General Electric (GE - Get Report) told investors Wednesday that weak energy markets won't suck the power out of its earnings growth, affirming its target of $2 per share in operating earnings in 2018 while pledging to continue to trim noncore businesses.
Boston-based GE has spent the better part of the past decade buying and selling assets and revamping its sprawling portfolio, with the energy sector set to account for nearly half of its $120 billion in annual revenue. The company, a holding in Jim Cramer's Action Alerts PLUS Charitable Trust Portfolio, said that while oil has been tougher than they envisioned even earlier in 2016, pricing has stabilized, and other sectors of the economy look strong.
CEO Jeffrey Immelt during a presentation said that company officials are the "most optimistic we have been about the U.S. economy in many years." Guidance could actually go higher if the United States reforms its tax code, as discussed, or if energy rebounds.
Immelt, addressing the U.S. election and the policies of President-elect Donald Trump, said that tax reform, coupled with a working Export-Import Bank, would help GE and other industrials keep their factories running and employment high. The Export-Import Bank, the official export credit agency of the U. S. federal government, has been a target of Tea Party Republicans, and some fear that Trump could attempt to eliminate or neuter it following the inauguration.
He said that the idea of corporations simply manufacturing in Mexico to sell to U.S. consumers is outdated. "Over the last 15 years 85% of our gas turbines and jet engines have been sold outside the United States," Immelt said.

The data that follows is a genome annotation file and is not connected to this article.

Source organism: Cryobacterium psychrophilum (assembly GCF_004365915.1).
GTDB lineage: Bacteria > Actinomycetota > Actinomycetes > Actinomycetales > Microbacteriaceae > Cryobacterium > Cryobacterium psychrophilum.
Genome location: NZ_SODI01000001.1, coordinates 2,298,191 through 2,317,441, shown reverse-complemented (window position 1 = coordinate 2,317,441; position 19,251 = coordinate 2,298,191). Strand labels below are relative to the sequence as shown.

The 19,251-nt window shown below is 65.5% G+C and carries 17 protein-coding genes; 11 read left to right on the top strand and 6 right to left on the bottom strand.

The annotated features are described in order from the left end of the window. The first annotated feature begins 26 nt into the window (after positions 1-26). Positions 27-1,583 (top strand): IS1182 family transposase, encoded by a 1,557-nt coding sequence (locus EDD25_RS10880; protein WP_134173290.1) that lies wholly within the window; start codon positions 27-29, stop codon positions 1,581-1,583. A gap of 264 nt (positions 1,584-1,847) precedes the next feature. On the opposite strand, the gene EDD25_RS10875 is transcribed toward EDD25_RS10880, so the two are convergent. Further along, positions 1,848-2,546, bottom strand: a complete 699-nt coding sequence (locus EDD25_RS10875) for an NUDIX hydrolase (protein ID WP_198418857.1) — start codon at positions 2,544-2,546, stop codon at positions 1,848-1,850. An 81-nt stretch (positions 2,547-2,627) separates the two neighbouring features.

Shares of GE ticked up 4 cents in after-hours trading Wednesday after closing down 24 cents at $31.50 from the previous day's close.
GE also said that it expects 3D printing by 2020 will allow it to shave about $3 billion from annual manufacturing costs. The company also said its deal to combine its oil and gas assets with Baker Hughes (BHI) , announced in October, will cut 2 cents a share from earnings next year and add 4 cents per share in 2018.
GE in the past decade has sold assets, including NBC Universal, its homeland protection and securities units, its appliances business and much of its massive financial services and insurance operations, and is currently seeking buyers for its water business. The company on Wednesday said that it would also put its industrial solutions business on the market, with combined proceeds from the two deals expected to near $4 billion.
The water platform generates about $2 billion in revenue, with GE targeting a mid-2017 sale. Industrial solutions, which makes electrical distribution, protection and critical power products and could be of interest to a rival looking to cut costs, is targeted to be sold by year's end.
Including divestitures and dividends from its now much smaller but still operating GE Capital business, the conglomerate said it expects to generate about $10 billion in cash from portfolio actions in 2017.
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